Monday, May 29, 2006

Coover's Cockroaches and the Power of a Single Incident

I've never read anything by Robert Coover. From what I understand, he's a fine writer. But whenever I think of Coover, I think of cockroaches. In the fall of 1966, I was living with my mother and younger brother on Hudson Street in Iowa City. My parents had divorced the previous year, and my mother was working as an instructor at Iowa while pursuing a Master of Fine Arts. We weren't financially well-off. Hudson Street, which lay right under the flight path of the Iowa City Airport, was an inexpensive place to live, and seemed to attract single parents. The ex-wife of poet W.D Snodgrass and their daughter lived right across the street. For some reason, our rented house either had no stove, or the existing stove no longer worked. The landlord told my mother to buy a used stove, and she'd be reimbursed.

Robert Coover, a visiting faculty member at the Iowa Writers' Workshop, had a stove for sale. I remember that it was a Roper--a brand I had never heard of before. One Saturday he came by with the stove He seemed like a nice guy. My mom bought the stove.

Several days later, we began seeing cockroaches in the kitchen. Hundreds of them. It couldn't have been a coincidence. Robert Coover had sold us a stove with a major roach infestation. To be fair, it's possible Coover didn't realize the stove was full of roach eggs. But because of that one incident, Coover and cockroaches will always be linked in my mind.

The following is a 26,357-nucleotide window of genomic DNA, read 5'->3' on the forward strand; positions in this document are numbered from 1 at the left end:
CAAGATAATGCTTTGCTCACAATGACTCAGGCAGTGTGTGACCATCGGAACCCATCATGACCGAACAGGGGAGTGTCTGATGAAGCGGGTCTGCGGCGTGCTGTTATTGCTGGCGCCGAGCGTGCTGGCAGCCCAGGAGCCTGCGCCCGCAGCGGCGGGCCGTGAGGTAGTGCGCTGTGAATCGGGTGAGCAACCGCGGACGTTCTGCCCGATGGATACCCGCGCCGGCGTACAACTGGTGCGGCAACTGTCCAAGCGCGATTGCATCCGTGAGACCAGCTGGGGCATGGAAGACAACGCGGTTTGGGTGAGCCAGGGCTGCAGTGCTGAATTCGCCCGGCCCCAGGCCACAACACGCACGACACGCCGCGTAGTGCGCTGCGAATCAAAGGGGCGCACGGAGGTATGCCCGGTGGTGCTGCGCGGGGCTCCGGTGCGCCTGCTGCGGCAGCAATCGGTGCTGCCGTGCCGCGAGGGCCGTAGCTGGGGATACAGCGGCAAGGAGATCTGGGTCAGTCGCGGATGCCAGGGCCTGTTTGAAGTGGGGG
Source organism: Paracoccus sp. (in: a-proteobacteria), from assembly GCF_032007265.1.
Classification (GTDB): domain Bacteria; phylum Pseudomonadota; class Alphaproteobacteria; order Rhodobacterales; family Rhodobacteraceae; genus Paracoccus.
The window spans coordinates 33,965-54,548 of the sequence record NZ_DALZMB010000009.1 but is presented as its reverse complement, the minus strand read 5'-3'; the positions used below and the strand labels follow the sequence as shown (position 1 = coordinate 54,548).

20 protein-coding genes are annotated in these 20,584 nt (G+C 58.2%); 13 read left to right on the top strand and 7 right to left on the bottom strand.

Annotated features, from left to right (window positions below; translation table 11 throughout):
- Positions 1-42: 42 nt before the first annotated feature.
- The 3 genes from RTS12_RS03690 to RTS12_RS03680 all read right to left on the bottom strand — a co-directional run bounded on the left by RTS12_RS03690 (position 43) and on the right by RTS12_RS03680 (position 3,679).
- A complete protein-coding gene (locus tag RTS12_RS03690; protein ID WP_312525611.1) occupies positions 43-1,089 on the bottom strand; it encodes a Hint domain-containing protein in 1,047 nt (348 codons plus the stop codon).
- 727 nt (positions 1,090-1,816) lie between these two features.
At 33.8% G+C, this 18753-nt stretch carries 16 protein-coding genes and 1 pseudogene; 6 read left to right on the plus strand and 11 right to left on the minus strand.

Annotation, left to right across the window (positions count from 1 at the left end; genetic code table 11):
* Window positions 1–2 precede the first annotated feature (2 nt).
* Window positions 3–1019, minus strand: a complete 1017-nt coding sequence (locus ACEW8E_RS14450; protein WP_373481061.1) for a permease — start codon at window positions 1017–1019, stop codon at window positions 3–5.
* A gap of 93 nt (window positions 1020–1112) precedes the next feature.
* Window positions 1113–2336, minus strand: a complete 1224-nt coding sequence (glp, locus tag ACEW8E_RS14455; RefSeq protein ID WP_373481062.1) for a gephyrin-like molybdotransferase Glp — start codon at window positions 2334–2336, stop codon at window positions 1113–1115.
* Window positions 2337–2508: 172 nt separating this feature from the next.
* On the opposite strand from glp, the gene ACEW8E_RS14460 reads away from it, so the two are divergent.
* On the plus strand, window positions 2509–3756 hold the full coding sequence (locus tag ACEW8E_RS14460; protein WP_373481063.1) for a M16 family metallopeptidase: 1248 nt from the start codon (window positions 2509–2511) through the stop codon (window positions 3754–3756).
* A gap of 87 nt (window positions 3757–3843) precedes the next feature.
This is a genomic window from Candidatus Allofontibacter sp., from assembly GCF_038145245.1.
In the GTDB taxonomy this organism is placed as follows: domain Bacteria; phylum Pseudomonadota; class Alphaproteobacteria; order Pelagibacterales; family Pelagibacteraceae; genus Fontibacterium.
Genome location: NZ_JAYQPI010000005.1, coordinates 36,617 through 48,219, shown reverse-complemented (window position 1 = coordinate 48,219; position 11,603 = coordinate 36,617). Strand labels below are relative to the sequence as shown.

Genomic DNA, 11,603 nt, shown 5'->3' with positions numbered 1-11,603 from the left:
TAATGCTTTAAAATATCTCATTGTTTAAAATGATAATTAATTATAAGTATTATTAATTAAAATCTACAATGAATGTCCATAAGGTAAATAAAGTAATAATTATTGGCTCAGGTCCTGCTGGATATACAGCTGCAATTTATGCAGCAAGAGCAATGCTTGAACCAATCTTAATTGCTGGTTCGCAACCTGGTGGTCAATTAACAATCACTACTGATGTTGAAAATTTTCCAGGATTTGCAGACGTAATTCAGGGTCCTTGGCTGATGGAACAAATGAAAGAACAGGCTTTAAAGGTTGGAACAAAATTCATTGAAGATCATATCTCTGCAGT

Fast forward to the fall of 2002. My daughter Sarah is a senior at the Interlochen Arts Academy in Michigan. She's at the student health office to get her medications. An attractive, dark-haired woman comes in from the outside. She's left her rented SUV running while she takes care of her daughter's medications. She's very demanding, and expects special treatment. Because she is Demi Moore, she gets it. Her daughter, Rumer Willis, is a freshman. (She's not at Interlochen now, i.e, 2006). Just about everyone has an opinion of Demi Moore. (When Kathleen saw the cover of Cigar Aficianado showing Moore with a cigar and headlined something like "Demi Moore's secret," she said, "Demi Moore has no secrets.") But for Sarah, Demi Moore will always be the pushy woman who fouled the pristine Michigan air with exhaust fumes.

Another fast-forward, to May, 2003. We're back at Interlochen for Sarah's graduation. Bruce Willis, Rumer's father, is there. I'm prepared to dislike him His movies were mostly violent ones. More important, he had been a vocal supporter of the American invasion of Iraq. Virtually no Interlochen student (including Rumer) supportes the war. But for all that I dislike about him, he's far more likeable than his ex-wife. Sarah's roommate, who wears socks with images from Toulouse-Lautrec's paintings, says Willis complimented her on her socks. Later we see him at the Melody Freeze (the school's ice cream stand), standing in line with everyone else. No pushing, no asserting his privileges--just another parent. At commencement, when the valedictorian makes a strong antiwar statement, he applauds with everyone else (maybe a little too loudly, but I'll forgive that). And when he has to leave early, he does so as unobtrusively as possible.

Single incidents, like first impressions, are sometimes unfair. But they do have staying power.

Sunday, May 14, 2006

Radio Days

In the 1960s the closest thing to surfing the Internet was tuning the radio. There was television, of course, but in eastern Iowa before the advent of public broadcasting, the options were pretty limited. But radio, especially in the late-night hours, had so many possibilities. Clear Channel didn't mean a corporation with a near-monopoly on broadcasting, but certain AM radio stations which were allowed to broadcast at the maximum 50,000 watts.